Bulletin of Atomic Scientists 9th Sept 2016 read more »
Energy Policy – Scotland
Public support for a low carbon future should encourage Scottish ministers to back bolder projects to tackle climate change, according to WWF Scotland. The environmental charity said ambitious new policies were needed to reduce emissions. It has surveyed 1,000 people – with 61% agreeing the Scottish government should invest in low carbon initiatives that reduce emissions. Ministers said Scotland was a world leader on climate change. The Scottish Parliament’s environment, climate change and land reform committee is due to discuss Scotland’s progress towards meeting its greenhouse gas emissions targets later. Polling data, released by WWF Scotland, suggested about 61% of the public agree “the Scottish government should invest in projects that reduce emissions, like public transport and affordable heat networks, to create a low carbon Scotland”.
BBC 20th Sept 2016 read more »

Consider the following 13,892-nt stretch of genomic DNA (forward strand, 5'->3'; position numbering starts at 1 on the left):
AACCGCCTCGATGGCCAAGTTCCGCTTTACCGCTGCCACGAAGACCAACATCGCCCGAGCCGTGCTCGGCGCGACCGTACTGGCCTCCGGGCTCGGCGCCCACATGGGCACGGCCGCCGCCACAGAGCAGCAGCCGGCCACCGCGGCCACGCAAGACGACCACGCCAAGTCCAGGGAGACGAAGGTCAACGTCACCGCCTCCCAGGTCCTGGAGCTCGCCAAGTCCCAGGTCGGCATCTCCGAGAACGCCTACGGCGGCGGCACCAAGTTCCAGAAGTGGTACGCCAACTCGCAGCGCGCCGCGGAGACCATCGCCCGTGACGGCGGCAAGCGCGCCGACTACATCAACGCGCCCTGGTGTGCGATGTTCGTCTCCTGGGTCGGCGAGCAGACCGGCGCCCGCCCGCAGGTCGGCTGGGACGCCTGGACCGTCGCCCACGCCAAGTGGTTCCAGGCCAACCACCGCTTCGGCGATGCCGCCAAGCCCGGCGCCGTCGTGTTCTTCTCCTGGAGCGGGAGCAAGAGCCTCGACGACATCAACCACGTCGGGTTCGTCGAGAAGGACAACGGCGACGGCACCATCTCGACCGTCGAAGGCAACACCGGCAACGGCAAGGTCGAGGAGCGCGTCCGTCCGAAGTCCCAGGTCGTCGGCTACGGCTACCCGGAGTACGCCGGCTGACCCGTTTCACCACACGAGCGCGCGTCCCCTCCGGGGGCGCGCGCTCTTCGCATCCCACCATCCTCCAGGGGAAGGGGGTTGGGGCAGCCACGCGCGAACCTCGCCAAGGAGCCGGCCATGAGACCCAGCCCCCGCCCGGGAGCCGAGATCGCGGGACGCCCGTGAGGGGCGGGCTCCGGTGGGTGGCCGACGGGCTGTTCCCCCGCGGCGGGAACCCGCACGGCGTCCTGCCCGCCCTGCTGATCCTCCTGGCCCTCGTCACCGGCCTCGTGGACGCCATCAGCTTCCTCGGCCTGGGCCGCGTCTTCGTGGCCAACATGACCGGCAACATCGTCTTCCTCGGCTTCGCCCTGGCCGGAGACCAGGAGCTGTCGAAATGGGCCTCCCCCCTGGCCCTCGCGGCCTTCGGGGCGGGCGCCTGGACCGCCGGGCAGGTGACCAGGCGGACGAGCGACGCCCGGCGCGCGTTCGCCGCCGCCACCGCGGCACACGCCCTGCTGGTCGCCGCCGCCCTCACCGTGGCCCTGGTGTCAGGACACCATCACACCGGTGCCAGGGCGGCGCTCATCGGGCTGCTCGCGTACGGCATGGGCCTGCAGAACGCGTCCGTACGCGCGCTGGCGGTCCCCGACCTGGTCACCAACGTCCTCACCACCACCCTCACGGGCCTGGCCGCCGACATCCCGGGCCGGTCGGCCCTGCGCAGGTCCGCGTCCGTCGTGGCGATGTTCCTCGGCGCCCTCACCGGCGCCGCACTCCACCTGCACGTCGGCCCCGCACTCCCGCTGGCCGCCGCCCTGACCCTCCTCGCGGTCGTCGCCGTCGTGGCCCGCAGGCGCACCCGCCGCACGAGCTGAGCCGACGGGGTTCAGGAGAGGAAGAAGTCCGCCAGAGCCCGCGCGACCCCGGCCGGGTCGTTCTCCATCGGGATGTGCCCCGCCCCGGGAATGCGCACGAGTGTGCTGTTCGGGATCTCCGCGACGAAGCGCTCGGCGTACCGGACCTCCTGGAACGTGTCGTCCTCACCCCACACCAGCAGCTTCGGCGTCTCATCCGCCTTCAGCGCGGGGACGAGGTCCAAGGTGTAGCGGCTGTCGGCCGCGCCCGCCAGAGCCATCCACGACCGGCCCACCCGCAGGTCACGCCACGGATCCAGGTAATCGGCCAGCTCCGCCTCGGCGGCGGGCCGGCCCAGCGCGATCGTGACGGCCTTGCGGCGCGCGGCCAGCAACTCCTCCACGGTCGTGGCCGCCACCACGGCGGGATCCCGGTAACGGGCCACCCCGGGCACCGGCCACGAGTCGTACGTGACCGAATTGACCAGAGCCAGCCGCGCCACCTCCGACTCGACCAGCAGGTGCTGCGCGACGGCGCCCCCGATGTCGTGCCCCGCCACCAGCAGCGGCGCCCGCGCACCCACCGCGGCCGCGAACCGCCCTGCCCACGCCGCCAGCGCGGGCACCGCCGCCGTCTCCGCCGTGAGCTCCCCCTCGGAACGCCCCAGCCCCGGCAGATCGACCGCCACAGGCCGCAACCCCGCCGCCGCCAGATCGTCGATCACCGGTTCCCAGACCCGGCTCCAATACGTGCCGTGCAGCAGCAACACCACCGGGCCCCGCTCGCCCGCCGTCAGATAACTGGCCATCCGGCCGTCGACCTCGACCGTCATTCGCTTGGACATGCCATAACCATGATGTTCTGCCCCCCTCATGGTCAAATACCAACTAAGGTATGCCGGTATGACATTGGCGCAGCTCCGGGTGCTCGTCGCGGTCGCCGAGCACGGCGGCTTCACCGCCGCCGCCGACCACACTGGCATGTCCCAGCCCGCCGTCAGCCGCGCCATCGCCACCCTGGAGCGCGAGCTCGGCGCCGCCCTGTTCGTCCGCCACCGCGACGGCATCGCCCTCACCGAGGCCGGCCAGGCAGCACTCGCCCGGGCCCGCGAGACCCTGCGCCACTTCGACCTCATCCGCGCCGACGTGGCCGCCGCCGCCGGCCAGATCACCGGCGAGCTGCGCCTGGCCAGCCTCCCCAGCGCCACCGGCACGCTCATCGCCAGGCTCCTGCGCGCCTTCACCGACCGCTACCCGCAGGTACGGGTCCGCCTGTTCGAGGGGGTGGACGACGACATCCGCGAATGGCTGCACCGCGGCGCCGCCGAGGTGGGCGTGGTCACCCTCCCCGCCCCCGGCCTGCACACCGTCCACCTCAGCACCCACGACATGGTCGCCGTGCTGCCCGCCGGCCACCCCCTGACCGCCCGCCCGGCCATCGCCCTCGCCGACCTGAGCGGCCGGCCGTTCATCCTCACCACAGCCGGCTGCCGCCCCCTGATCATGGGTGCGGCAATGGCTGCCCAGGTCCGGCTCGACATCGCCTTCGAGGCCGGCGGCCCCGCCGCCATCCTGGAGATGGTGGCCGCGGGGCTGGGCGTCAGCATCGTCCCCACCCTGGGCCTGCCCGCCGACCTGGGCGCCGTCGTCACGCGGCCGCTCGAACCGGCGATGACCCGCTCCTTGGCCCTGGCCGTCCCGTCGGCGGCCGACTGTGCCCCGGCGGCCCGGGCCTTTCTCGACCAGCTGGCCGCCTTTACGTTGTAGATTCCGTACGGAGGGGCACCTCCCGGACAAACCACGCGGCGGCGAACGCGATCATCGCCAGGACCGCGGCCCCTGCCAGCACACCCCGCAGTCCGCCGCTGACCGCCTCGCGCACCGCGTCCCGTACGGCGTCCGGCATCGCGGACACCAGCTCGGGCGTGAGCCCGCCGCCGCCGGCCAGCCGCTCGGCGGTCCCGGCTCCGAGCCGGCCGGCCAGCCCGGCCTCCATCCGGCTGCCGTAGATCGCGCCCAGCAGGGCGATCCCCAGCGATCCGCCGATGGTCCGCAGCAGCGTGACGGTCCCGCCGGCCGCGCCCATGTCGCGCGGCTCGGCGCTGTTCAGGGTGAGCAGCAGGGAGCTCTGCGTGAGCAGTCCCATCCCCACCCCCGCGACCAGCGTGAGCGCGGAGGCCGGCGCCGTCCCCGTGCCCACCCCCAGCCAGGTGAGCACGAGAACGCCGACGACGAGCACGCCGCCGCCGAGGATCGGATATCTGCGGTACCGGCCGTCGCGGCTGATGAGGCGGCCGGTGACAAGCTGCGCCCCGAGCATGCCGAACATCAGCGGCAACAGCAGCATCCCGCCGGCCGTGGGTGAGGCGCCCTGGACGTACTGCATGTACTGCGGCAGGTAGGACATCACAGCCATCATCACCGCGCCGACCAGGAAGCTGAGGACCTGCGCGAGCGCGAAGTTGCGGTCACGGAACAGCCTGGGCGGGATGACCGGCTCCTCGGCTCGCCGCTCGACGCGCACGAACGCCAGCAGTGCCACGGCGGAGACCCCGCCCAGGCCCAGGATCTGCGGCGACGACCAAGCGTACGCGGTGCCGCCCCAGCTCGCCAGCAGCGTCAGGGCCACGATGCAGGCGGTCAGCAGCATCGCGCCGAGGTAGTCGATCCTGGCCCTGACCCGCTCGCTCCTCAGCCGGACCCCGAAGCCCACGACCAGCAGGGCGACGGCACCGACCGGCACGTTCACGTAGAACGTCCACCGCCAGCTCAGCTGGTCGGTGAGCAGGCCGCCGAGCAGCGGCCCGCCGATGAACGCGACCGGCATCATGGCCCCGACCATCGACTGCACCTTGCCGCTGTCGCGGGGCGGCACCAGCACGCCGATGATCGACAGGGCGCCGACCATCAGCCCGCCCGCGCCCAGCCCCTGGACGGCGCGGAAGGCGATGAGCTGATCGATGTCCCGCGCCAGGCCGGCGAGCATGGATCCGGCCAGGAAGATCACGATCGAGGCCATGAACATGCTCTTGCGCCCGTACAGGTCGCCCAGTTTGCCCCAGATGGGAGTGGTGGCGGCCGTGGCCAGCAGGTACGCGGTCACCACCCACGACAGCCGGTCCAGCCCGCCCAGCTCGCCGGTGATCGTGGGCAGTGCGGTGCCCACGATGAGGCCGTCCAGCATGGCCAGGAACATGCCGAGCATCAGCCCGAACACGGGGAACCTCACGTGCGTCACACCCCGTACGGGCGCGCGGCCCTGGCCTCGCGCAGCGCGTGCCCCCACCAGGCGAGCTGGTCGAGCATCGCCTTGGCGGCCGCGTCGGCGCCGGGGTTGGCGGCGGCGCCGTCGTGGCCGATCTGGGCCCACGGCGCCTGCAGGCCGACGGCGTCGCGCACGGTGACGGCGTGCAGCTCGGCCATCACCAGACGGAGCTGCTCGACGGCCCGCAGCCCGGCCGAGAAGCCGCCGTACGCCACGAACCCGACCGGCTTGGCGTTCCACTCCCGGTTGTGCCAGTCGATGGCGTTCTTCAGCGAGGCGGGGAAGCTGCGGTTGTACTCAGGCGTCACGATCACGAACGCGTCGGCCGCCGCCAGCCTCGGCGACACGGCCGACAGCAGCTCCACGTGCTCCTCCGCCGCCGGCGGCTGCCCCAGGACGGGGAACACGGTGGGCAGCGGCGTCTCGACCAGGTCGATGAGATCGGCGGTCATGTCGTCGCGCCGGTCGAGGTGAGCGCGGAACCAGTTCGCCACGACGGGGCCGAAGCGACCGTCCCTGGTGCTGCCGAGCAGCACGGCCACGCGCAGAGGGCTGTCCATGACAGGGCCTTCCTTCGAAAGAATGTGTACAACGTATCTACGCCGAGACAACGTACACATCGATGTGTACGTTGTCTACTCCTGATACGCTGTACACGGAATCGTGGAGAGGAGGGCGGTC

STV 20th Sept 2016 read more »
The Los Angeles City Council took a major step Friday toward making the city run on clean energy alone. The Council directed the Los Angeles Department of Water and Power (LADWP) to develop a plan for going 100 percent renewable, including looking at where, when, and how the city should allocate resources to achieve that goal. In the motion, Councilmembers Paul Krekorian and Mike Bonin wrote that “the city has an opportunity to re-create its utility in a way that recognizes the potential for a fossil-free future, demonstrates global leadership in its commitment to clean energy, and protects ratepayers from the increasing costs of carbon-based fuels.” It passed unanimously, 12–0, on Friday. (Three council members were not in attendance.)
One Step Off the Grid 20th Sept 2016 read more »
Billionaire Jim Ratcliffe’s efforts to kick-start a British shale gas industry have suffered a setback after his company Ineos significantly downgraded its exploration plans for this year. Mr Ratcliffe announced his entrance to the embryonic UK fracking sector two years ago with great fanfare, unveiling plans to invest $1bn and promising benefits to be paid directly to landowners affected by the process, in an attempt to overcome opposition. In January, Ineos director Tom Crotty told the Telegraph it intended to swiftly carry out seismic surveying and submit planning applications in the spring, enabling it to drill tens of “core wells” to take samples of shale rocks before the end of the year.
Telegraph 19th Sept 2016 read more »